The Influence of Upper-Tropospheric Potential Vorticity on Convective Morphology

Schumann, Melissa R.; Roebber, Paul J.
February 2010
Monthly Weather Review;Feb2010, Vol. 138 Issue 2, p463
Academic Journal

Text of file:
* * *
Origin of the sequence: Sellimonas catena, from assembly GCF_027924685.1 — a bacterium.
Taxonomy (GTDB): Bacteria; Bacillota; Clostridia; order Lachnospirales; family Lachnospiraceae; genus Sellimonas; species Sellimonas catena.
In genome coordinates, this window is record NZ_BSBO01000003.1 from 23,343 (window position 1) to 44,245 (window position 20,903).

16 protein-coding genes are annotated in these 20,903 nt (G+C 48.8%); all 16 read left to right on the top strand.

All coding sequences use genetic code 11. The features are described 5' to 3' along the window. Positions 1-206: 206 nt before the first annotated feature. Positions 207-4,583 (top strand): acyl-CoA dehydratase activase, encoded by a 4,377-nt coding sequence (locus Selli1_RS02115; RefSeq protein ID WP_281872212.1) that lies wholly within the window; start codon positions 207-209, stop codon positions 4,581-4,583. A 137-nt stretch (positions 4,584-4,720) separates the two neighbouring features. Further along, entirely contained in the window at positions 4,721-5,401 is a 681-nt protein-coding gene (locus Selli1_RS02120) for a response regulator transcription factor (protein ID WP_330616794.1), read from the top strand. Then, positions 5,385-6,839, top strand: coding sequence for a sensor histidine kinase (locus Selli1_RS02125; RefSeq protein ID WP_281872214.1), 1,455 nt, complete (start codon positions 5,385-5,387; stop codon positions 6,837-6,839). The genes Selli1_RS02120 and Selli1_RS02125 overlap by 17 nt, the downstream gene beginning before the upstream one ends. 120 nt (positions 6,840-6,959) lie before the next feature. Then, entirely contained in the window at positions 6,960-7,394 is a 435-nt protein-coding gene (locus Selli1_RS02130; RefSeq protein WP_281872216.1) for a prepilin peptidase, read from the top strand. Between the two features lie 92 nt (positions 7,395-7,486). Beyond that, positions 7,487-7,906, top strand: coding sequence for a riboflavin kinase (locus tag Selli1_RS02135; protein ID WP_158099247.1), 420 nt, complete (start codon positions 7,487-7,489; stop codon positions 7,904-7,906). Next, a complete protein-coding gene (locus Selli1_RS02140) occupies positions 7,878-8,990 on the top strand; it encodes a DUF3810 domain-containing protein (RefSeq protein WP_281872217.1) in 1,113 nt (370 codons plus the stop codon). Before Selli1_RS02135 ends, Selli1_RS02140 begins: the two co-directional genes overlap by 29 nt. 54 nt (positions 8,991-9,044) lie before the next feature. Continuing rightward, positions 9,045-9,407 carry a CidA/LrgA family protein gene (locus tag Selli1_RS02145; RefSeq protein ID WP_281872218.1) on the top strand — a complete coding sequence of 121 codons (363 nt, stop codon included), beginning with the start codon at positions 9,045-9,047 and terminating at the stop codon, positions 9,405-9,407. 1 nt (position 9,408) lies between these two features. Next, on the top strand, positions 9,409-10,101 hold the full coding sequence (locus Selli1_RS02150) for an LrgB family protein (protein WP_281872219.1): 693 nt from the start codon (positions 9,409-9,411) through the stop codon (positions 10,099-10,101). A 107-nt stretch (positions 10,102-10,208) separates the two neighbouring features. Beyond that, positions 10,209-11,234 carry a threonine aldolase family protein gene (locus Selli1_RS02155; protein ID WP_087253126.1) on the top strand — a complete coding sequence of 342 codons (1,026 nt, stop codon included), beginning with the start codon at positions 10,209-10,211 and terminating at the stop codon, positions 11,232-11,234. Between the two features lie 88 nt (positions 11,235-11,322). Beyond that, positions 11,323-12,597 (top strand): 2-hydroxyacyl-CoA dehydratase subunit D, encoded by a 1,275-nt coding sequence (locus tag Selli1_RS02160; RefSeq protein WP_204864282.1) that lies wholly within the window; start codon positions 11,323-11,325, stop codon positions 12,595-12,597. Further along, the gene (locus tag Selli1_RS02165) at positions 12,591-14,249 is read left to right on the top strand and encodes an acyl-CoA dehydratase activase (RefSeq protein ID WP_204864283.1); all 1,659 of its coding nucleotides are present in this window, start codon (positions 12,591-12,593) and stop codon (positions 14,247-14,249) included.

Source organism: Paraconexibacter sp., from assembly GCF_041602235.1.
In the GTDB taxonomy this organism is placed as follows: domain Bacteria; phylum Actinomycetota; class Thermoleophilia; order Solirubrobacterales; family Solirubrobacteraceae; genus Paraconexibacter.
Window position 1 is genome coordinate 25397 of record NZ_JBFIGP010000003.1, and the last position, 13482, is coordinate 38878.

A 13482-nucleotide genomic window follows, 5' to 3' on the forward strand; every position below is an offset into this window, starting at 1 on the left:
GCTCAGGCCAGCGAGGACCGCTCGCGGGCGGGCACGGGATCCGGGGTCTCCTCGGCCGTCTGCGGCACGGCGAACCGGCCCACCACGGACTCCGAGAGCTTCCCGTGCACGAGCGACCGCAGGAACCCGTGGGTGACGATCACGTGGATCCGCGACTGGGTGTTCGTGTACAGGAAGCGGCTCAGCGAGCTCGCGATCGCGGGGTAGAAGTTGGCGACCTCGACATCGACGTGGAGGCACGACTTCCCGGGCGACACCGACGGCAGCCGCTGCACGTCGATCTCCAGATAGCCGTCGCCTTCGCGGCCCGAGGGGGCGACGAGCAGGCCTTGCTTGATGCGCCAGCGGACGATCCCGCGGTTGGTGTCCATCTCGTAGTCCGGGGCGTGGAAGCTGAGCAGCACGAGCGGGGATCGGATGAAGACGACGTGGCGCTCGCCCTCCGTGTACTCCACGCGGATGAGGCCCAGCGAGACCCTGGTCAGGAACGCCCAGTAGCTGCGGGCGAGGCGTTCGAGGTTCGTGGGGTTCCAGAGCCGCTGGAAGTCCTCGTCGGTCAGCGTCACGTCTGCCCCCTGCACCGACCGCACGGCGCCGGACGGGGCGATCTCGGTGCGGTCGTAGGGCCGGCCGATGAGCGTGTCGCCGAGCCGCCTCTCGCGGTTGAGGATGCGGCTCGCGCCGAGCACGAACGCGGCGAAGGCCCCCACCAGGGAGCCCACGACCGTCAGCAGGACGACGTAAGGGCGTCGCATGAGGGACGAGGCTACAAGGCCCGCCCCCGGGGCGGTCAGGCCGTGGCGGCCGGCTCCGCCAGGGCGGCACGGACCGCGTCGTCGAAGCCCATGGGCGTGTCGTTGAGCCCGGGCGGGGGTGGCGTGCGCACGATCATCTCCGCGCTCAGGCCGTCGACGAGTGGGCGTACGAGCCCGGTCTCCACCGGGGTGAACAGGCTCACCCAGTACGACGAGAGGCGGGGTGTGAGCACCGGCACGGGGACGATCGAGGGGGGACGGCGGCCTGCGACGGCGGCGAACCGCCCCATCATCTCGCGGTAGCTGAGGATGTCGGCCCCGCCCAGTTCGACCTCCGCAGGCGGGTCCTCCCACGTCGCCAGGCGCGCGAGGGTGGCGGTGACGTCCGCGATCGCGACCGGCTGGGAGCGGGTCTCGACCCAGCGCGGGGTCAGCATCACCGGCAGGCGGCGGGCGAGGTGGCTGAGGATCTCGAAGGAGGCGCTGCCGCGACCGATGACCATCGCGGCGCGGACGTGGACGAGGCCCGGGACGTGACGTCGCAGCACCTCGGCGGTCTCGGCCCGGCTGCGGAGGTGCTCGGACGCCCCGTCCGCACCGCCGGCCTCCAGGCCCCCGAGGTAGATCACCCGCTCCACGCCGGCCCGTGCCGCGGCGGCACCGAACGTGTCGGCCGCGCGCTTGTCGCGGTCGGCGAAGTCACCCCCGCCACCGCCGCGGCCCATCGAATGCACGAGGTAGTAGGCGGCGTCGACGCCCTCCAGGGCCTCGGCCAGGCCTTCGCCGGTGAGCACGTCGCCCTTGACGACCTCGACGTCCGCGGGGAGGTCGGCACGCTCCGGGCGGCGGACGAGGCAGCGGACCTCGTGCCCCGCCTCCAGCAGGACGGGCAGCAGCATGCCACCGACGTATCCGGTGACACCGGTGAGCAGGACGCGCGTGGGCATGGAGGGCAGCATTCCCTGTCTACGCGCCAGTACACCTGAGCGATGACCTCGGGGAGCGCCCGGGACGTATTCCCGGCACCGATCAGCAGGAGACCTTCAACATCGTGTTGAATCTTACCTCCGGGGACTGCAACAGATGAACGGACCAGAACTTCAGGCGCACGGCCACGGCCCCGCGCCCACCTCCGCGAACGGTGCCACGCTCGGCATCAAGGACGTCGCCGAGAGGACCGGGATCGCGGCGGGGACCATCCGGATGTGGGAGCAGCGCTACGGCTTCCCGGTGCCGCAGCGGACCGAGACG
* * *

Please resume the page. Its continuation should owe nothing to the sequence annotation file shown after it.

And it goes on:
Extensive research has illuminated the roles that buoyancy and vertical wind shear have in determining convective mode. The goal of this study is to examine synoptic forcing, as measured by the form of the waves on the dynamic tropopause and the strength of the resultant temperature advection, together with the environmental variables that are currently used to differentiate storm type. Logistic regression is used to make this discrimination and provides the preliminary results. First, multicellular lines and isolated rotating cells are associated with weaker synoptic forcing. Second, where an upper-level feature is present, multicellular convection (lines and clusters combined) is favored relative to isolated storms when there is stronger synoptic forcing, the shape of the upper-level potential vorticity (PV) feature is elongated, and there is a more southerly component in the deep-layer (0–6 km) mean wind. Third, when an upper-level feature is present and the convection is multicellular, clusters are favored relative to lines when the upper wave is not cut off (i.e., a wave structure promoting advection), provided that the deep-layer shear is not oriented at an optimal angle relative to a preexisting meridional boundary (as shown by prior research). Finally, if the convection is isolated, rotating storms may be favored for a broad area of PV advection, as measured by the relative equality of the zonal and meridional axes of the advection area, suggesting the importance of broader-scale destabilization. These findings are used to formulate testable hypotheses. Future model-based experiments using PV surgery or PV regression methods are proposed to clearly elucidate the dynamics behind these relationships.


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